Tow thumbs up award!  Thanks for helping .-Mother Nature

Excerpts from http://www.terradaily.com/reports/Giant_clams_make_come_back_in_Philippines_thanks_to_science_999.html

File image. http://en.wikipedia.org/wiki/Image:Giant_clam_or_Tridacna_gigas.jpg

Excerpts from http://en.wikipedia.org/wiki/Tridacna_gigasby


USA fresh water pollution bill $4.3 yearly


boats_on_oil-polluted_water_at_the_harbour_of_byblos

Water pollution affects the health of the waterway, the health of the organisms living in and around the waterway, and, eventually, the health of humans. The effects of water pollution can range from aquatic deformities to contaminated fish to “dead” lakes.

Water pollution costs us in many ways. It decreases lakefront property values, the cost of treating drinking water and the revenue lost when fewer people take part in recreational activities like fishing or boating. It forces more people to by bottled water.The freshwater pollution caused by phosphorous and nitrogen run off from sewage seepage and agricultural runoff costs government agencies, drinking water facilities and individual Americans at least $4.3 billion annually. Of that, they calculated that $44 million a year is spent just protecting aquatic species from nutrient pollution.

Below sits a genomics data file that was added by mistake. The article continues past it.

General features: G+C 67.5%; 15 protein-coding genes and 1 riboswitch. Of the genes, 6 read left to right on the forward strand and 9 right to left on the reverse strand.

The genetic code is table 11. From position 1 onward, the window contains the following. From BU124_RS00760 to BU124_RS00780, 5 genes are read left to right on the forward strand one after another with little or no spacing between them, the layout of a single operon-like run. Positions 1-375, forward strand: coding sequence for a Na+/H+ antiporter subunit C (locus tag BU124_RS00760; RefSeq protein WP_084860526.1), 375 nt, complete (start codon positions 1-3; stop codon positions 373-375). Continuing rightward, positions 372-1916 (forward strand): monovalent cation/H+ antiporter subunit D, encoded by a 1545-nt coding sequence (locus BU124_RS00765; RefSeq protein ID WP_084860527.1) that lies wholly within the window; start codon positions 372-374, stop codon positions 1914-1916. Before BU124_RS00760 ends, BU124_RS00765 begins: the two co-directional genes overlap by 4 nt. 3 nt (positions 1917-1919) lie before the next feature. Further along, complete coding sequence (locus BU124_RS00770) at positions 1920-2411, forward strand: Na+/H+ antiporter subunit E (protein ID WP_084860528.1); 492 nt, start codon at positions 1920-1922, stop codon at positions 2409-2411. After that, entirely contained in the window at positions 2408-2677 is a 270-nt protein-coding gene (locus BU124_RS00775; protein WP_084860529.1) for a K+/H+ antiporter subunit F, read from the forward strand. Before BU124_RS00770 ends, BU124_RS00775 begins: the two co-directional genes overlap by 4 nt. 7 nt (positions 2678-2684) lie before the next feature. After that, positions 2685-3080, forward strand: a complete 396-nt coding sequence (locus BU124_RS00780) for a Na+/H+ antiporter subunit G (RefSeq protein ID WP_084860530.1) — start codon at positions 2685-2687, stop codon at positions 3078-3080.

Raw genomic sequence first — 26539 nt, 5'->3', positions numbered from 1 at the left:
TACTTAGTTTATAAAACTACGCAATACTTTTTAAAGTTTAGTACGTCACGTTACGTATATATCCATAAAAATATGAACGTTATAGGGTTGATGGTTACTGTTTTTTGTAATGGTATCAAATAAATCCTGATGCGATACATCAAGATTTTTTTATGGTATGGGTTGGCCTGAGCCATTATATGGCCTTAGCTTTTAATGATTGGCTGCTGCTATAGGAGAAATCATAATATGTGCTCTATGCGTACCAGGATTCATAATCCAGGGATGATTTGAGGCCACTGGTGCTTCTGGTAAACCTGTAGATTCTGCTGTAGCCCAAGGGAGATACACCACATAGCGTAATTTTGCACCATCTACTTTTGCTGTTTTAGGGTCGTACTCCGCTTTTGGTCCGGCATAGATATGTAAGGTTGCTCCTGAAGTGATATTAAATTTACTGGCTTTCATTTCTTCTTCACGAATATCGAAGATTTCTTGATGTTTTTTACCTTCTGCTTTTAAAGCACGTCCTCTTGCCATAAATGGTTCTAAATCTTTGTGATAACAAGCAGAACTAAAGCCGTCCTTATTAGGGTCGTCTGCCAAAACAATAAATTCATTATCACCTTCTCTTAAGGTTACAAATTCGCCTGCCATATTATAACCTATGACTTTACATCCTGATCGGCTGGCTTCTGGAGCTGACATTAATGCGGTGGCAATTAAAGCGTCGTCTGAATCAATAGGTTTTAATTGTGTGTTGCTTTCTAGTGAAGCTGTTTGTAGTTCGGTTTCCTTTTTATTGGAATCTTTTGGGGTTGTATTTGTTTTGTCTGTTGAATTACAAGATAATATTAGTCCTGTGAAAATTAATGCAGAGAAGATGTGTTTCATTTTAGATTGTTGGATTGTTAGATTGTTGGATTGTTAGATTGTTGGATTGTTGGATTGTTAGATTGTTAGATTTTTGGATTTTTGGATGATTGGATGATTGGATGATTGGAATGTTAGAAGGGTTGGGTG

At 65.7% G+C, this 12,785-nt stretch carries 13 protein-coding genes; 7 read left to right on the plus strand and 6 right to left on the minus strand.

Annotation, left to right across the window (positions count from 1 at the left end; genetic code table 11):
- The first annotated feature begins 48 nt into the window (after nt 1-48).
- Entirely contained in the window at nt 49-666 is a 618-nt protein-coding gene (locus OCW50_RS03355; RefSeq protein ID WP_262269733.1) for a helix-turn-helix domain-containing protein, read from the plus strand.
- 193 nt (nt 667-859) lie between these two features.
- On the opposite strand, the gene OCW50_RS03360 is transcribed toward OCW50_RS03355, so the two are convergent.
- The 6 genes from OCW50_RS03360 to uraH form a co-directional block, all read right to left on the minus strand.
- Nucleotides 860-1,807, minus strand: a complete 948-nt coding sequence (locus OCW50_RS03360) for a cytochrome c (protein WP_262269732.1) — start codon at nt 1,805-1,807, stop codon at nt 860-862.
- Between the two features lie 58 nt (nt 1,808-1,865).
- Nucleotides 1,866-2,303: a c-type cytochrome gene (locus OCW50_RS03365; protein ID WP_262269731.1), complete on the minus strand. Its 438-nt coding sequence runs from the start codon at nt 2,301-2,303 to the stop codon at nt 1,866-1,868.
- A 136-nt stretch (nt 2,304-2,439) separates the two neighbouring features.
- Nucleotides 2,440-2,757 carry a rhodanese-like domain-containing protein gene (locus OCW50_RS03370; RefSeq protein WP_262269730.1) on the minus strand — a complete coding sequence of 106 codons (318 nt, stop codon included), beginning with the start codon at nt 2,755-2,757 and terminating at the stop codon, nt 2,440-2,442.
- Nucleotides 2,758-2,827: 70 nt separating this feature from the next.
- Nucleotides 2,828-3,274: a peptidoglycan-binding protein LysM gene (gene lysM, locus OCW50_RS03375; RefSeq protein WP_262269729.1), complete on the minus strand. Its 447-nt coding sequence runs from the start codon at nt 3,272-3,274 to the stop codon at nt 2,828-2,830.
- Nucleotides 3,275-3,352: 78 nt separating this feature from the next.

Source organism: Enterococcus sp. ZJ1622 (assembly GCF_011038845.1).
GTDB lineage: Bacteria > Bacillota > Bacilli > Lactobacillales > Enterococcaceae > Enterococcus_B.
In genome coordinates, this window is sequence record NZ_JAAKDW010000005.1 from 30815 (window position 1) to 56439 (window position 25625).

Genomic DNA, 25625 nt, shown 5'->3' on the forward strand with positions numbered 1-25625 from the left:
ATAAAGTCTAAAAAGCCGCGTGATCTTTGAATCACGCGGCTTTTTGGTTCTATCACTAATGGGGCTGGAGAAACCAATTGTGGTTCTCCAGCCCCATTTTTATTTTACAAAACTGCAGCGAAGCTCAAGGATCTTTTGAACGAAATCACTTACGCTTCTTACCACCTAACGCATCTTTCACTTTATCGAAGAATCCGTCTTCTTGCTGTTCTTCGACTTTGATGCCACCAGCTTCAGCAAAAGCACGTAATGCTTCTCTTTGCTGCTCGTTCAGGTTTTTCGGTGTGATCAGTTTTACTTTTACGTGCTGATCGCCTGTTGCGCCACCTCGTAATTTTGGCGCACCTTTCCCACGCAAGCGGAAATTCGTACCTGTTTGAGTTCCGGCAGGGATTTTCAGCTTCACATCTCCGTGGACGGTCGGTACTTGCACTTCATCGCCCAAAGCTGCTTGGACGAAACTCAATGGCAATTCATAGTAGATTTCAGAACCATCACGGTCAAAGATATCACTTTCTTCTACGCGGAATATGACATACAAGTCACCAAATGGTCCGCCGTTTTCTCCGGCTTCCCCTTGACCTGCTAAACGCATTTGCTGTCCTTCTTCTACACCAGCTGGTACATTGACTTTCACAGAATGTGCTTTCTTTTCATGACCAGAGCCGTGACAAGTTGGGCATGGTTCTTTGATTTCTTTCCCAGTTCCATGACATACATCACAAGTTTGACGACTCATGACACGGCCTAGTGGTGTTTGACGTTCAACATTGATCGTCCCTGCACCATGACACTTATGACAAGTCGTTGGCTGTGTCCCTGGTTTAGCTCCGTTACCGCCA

When your municipal water plant spends more money to treat your tap water the water bill will increase. If doorhanger_side11you own a house on a lake that is becoming increasingly polluted, your property values likely may drop. If that lake is a recreation destination, your local economy could take a hit, too.

Walter Dodds, professor of biology at K-State and his K-State research team looked at U.S. Environmental Protection Agency data on nitrogen and phosphorous levels in bodies of water throughout the country. Nitrogen and phosphorous are nutrients that are applied to plants as nutrients.

Dodds said that the majority of this type of pollution is from nonpoint sources like sewage flowing into a lake or stream from one pipe.Instead it comes from the nitrogen and phosphorous from runoff from row crop agriculture across the surrounding countryside.

The researchers found that freshwater pollution by phosphorous and nitrogen costs government agencies, drinking water facilities and individual Americans at least $4.3 billion annually. Of that, they calculated that $44 million a year is spent just protecting aquatic species from nutrient pollution.

“We are providing underestimates,” Dodds said. “Although our accounting of the degree of nutrient pollution in the nation is fairly accurate, the true costs of pollution are probably much greater than $4.3 billion.”
Pollution Of Freshwater Costs The USA At Least $4.3 Billion Annually – Staff Writers